National Safety Editorial April 2018
BATTERY OF HEARING TESTS, MINIMISING REFERRALS
Hearing is one of our most precious senses and when damaged can affect job performance, health, as well as personal and occupational productivity. Hearing damage from noise is fully preventable when the right precautions are taken. Despite all that is known about noise and its effects on health, NIHL remains one of the most commonly reported occupational diseases. Our hearing should be evaluated holistically to ensure optimal total hearing care. Workers working in high noise areas or who are exposed to noise at or above 85dB(A) must be submitted to medical surveillance for hearing screening.
Effective case history taking has long been identified as a core discipline in treating people that seek health care. Collecting an inaccurate or incomplete history can affect initial treatment and subsequent decisions for intervention. Prior to audiometric testing, the worker must undergo an otoscopic examination to ascertain the presence of any abnormalities which could adversely influence the accuracy of the test results. A screening hearing test should then be performed if the outer ear does not present with abnormalities e.g. impacted wax, foreign bodies, or infections. To ensure reliable and accurate test results any “abnormal” condition should be referred and/or treated before testing commences. When abnormal hearing thresholds are identified after the screening test, the client is referred for further diagnostic tests to determine the actual cause of the hearing loss.
A full diagnostic hearing evaluation is performed for the specific purpose of a specialist evaluation of an individual’s hearing status, employing immittance measurements, otoacoustic emissions, pure tone audiometry (air conduction, bone conduction, masking), as well as speech audiometry. However, complimentary tests that could be included within the screening test battery are Immittance measurements and Otoacoustic measurements.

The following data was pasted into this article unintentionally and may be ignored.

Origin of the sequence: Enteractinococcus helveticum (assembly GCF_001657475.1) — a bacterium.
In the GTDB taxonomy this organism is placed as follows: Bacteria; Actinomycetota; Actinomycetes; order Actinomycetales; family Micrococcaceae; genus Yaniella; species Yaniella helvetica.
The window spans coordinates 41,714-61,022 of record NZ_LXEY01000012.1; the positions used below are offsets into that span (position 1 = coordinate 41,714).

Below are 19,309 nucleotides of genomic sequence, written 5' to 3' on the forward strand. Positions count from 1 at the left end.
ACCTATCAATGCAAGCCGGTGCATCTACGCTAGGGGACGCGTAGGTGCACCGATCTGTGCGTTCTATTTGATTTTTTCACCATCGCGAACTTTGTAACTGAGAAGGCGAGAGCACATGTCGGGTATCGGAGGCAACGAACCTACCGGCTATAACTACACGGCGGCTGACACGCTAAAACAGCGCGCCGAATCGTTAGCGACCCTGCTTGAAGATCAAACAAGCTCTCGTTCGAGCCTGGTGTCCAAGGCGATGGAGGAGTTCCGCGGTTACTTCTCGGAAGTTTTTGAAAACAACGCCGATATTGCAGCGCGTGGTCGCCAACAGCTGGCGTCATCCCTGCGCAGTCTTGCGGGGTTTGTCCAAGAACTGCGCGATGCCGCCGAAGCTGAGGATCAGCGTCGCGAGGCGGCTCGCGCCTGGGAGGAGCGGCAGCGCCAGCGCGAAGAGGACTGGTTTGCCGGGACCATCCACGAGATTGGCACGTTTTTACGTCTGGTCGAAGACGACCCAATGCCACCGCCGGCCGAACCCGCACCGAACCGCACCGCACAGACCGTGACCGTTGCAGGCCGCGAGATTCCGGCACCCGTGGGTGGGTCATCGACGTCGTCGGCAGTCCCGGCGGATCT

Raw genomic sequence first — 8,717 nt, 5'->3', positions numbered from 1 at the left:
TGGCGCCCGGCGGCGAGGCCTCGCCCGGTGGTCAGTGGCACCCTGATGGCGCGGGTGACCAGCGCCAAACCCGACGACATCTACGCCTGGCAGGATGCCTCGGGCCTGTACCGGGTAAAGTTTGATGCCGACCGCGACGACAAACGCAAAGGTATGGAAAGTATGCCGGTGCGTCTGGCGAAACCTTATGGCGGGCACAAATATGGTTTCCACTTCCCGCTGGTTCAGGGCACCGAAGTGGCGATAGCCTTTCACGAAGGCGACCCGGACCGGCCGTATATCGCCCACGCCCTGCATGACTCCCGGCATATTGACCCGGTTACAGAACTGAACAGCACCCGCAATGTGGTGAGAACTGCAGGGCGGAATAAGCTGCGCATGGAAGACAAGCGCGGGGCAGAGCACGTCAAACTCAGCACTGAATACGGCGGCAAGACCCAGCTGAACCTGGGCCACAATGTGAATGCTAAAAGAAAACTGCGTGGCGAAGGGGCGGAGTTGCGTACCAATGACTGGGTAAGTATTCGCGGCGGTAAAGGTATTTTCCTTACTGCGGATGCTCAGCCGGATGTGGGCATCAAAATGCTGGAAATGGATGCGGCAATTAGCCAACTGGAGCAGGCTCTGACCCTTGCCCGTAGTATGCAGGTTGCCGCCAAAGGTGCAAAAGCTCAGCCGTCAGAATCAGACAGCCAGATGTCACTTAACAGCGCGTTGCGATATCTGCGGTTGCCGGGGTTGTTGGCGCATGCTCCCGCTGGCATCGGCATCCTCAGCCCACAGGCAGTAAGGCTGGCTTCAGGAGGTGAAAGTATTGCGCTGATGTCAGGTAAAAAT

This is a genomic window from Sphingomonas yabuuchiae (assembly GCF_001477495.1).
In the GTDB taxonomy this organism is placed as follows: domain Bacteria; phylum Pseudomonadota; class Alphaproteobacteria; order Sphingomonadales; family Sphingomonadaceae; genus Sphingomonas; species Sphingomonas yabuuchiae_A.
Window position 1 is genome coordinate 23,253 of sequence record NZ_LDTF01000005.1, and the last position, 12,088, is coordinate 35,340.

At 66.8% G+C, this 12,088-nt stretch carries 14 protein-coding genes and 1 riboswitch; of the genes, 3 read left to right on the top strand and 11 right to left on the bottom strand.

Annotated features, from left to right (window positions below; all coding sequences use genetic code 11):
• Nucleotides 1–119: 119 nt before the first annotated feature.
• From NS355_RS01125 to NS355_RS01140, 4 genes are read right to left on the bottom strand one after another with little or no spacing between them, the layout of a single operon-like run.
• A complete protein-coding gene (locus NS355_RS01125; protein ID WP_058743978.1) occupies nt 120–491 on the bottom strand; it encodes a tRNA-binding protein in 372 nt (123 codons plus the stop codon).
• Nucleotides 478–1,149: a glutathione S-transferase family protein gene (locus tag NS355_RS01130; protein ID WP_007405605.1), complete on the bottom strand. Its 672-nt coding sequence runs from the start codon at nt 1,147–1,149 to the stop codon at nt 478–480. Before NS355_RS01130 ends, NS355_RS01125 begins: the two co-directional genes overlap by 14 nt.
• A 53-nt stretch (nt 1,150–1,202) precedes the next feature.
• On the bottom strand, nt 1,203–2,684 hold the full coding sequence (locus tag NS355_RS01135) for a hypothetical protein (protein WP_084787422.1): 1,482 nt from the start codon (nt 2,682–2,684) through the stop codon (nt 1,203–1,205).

Immittance measurements are conducted to evaluate the middle ear system objectively. It consists of tympanometry and acoustic reflex testing. With tympanometry, a tone is delivered to the ear while pressure is changed within a sealed ear canal. This test measures the volume, pressure and compliance (motility) of the middle ear system to determine if there are any abnormalities. Tympanometry has numerous advantages which include: it is fast and easy to perform, requires no response from the patient, is an objective measurement and is portable. This test is not a stand-alone test but is used as a cross-check gainst the audiogram to develop a more complete picture of an individual’s hearing. It also has an important role in differentiating a sensorineural hearing loss from a conductive hearing loss.
Otoacoustic emission (OAE) testing should also be performed as part of the test battery. This test examines the outer hair cell functioning of the inner ear. With this test a stimulus is presented into the ear canal and the response of the outer hair cells to the stimulus are recorded via a probe. When recording otoacoustic emissions the patient’s middle ear functioning should be normal, therefore immittance measurement should be conducted before OAE testing. Performing OAE testing has several advantages: it can be incorporated as a screening and diagnostic application, does not require behavioural cooperation, is ear and frequency specific, is portable and is highly sensitive to outer hair cell damage. OAEs are in addition to the diagnostic process and not a replacement to previously trusted methods; this is because OAEs are susceptible to the effects of noise, affected by middle ear status, may be absent or abnormal with a normal audiogram, are not detectable with hearing loss >40dB and, therefore, they are ultimately not a test of hearing.
It is evident that when hearing screening is performed a variety of tests are required. These screening tests can be done cost effectively and reliably on site reducing the number of incorrect referrals and thereby saving considerable costs.
For more information please contact H.A.S.S. Industrial (Pty) Ltd – Your Partner in Hearing Conservation. We are an official distributor of Industrial Hearing Screening equipment and the manufacturer of Noise-Ban custom-made hearing protection devices.
View Our Range here. For more visit www.hearingprotection.co.za or contact us on (012) 403-8740 or E-mail: firstname.lastname@example.org
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